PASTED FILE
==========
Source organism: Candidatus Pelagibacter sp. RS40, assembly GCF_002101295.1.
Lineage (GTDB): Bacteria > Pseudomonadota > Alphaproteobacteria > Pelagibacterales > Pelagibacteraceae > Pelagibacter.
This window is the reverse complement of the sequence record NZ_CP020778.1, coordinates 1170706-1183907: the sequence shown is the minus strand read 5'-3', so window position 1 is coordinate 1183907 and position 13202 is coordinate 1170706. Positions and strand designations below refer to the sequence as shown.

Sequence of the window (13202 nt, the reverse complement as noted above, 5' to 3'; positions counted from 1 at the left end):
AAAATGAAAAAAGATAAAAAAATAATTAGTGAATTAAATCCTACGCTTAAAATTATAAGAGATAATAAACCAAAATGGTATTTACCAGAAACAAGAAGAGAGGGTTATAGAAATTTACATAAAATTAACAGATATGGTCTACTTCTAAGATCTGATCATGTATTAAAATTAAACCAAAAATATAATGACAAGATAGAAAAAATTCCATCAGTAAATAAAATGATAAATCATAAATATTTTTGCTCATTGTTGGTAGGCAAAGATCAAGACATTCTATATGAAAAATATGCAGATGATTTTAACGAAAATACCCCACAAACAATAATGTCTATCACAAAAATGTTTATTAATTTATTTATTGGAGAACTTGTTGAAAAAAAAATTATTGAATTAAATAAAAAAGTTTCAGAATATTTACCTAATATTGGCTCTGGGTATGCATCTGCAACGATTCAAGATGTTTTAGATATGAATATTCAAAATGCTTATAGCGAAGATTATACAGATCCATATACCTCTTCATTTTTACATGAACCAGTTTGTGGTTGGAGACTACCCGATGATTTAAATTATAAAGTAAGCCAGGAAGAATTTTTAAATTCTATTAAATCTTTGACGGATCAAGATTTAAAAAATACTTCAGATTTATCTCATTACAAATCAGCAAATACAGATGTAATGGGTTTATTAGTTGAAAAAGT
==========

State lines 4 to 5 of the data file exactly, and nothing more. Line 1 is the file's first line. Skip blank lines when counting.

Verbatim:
Sequence of the window (13202 nt, the reverse complement as noted above, 5' to 3'; positions counted from 1 at the left end):
AAAATGAAAAAAGATAAAAAAATAATTAGTGAATTAAATCCTACGCTTAAAATTATAAGAGATAATAAACCAAAATGGTATTTACCAGAAACAAGAAGAGAGGGTTATAGAAATTTACATAAAATTAACAGATATGGTCTACTTCTAAGATCTGATCATGTATTAAAATTAAACCAAAAATATAATGACAAGATAGAAAAAATTCCATCAGTAAATAAAATGATAAATCATAAATATTTTTGCTCATTGTTGGTAGGCAAAGATCAAGACATTCTATATGAAAAATATGCAGATGATTTTAACGAAAATACCCCACAAACAATAATGTCTATCACAAAAATGTTTATTAATTTATTTATTGGAGAACTTGTTGAAAAAAAAATTATTGAATTAAATAAAAAAGTTTCAGAATATTTACCTAATATTGGCTCTGGGTATGCATCTGCAACGATTCAAGATGTTTTAGATATGAATATTCAAAATGCTTATAGCGAAGATTATACAGATCCATATACCTCTTCATTTTTACATGAACCAGTTTGTGGTTGGAGACTACCCGATGATTTAAATTATAAAGTAAGCCAGGAAGAATTTTTAAATTCTATTAAATCTTTGACGGATCAAGATTTAAAAAATACTTCAGATTTATCTCATTACAAATCAGCAAATACAGATGTAATGGGTTTATTAGTTGAAAAAGT